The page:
This exquisitely finely tatted doily and cutting board with vegetables were purchased at a show years ago.  

The two porcelain "Hitty" dolls on the right, made by Tina Squire, were the catalyst for this primitive themed room box.  Five of the other club members and myself each dressed these dolls in different ways. Paulette Svec made each of us these sewn and stuffed cats and we modified them to our own unique styles.  I made the 3 smaller wooden dolls using an air dry epoxy wood putty.  To make the quilt, I used a piece of fabric with a perfectly scaled quilt pattern and sewed a very thin fleece-like fabric to the backside while outlining the quilt blocks with black sewing thread. Then I glued aluminum foil to the backside which allowed the quilt to be easily manipulated to create a flowing and drapey-looking quilt.  

The stacked shaker boxes were made with bingo token game pieces and smaller wooden circular plugs. I then covered these rounds with a wooden veneer tape that was then painted with chalk paint and weathered with alcohol ink.  I marked the nail holes with a black micron pen.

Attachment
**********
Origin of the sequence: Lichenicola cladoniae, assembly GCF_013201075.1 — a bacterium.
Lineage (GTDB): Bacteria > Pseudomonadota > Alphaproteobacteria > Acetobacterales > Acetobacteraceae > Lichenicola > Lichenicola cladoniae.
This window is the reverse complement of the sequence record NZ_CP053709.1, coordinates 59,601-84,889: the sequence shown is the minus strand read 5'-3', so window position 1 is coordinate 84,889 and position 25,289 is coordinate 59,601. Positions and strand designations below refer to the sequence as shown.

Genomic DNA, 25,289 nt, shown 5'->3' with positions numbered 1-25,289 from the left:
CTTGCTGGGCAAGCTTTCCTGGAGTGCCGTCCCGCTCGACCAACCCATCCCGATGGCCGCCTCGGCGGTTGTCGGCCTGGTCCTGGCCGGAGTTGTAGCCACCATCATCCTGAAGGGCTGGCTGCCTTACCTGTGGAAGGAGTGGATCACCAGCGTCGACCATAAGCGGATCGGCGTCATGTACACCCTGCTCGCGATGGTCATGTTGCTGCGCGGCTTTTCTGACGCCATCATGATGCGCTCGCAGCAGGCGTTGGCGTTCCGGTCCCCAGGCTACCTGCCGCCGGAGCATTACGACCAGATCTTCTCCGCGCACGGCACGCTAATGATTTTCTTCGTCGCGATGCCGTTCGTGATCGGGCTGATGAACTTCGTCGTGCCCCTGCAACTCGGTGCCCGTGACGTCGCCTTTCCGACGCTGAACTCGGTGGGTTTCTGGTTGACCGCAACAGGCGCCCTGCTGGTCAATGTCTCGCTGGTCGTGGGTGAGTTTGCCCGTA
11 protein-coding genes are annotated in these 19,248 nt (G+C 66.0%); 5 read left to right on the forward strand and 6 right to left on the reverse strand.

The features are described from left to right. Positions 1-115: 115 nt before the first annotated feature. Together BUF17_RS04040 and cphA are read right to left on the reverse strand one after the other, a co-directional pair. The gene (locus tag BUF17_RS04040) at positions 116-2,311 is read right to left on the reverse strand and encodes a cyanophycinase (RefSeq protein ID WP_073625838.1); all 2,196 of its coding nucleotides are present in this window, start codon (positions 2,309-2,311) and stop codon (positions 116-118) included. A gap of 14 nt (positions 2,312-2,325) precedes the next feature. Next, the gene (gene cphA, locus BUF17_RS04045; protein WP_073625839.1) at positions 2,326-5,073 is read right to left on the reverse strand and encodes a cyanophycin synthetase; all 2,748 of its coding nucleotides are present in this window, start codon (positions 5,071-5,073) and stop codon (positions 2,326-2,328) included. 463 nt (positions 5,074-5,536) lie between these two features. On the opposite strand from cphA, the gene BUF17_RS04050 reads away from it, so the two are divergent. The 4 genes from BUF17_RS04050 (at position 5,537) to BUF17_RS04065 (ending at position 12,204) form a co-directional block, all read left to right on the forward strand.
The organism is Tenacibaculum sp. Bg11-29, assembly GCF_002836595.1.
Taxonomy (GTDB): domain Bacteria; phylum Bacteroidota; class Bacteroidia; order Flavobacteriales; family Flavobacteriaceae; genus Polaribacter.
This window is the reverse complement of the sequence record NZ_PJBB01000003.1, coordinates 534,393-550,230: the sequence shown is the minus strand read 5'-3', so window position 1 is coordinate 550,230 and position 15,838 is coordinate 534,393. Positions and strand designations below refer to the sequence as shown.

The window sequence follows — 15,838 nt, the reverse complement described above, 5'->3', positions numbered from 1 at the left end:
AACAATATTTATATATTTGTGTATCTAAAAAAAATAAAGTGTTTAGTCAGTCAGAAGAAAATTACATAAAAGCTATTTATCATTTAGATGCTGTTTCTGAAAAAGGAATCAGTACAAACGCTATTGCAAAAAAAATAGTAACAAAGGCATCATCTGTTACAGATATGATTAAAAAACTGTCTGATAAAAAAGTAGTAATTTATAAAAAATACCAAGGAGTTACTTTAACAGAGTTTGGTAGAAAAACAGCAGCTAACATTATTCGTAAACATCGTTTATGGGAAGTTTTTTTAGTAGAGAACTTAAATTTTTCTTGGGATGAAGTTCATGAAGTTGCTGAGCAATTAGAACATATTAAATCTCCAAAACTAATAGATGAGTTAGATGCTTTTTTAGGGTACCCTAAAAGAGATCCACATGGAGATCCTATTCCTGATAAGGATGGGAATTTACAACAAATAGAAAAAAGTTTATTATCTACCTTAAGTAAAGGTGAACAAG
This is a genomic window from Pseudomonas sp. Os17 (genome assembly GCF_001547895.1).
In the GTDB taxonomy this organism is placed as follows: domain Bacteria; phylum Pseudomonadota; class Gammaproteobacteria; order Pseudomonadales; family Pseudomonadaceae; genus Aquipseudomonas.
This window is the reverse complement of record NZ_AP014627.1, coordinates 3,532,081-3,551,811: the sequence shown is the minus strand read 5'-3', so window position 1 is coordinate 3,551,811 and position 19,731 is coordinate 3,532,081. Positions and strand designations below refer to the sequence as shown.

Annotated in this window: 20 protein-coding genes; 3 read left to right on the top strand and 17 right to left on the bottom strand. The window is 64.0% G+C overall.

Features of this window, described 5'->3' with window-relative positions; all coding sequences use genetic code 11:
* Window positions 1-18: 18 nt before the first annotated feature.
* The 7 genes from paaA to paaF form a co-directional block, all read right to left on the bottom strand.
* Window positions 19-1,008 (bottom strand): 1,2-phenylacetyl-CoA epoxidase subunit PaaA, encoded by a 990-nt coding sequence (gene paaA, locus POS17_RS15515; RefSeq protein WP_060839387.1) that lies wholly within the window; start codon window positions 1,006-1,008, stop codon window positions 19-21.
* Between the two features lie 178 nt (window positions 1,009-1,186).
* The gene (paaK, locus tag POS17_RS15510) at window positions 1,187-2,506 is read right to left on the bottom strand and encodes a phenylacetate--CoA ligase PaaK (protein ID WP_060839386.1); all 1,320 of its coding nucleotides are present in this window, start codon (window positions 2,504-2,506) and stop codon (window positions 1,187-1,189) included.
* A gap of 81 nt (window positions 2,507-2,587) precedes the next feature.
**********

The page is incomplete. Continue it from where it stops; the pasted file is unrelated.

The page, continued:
This box holds several miniatures that I purchased at shows in the late 80's or 90's. I will note the pieces that I remember who the artisan was or I could recognize the initials on the bottom of the miniature.

The wonderful antique pull toy horse was made by David Krupick.  I made molds of my very tiny wooden peg doll and filled the molds with air dry clay; then painted the clay dolls with chalk paint and brown wax as the final layer. The African-American doll was made with chocolate-colored Japanese Mermaid air dry clay.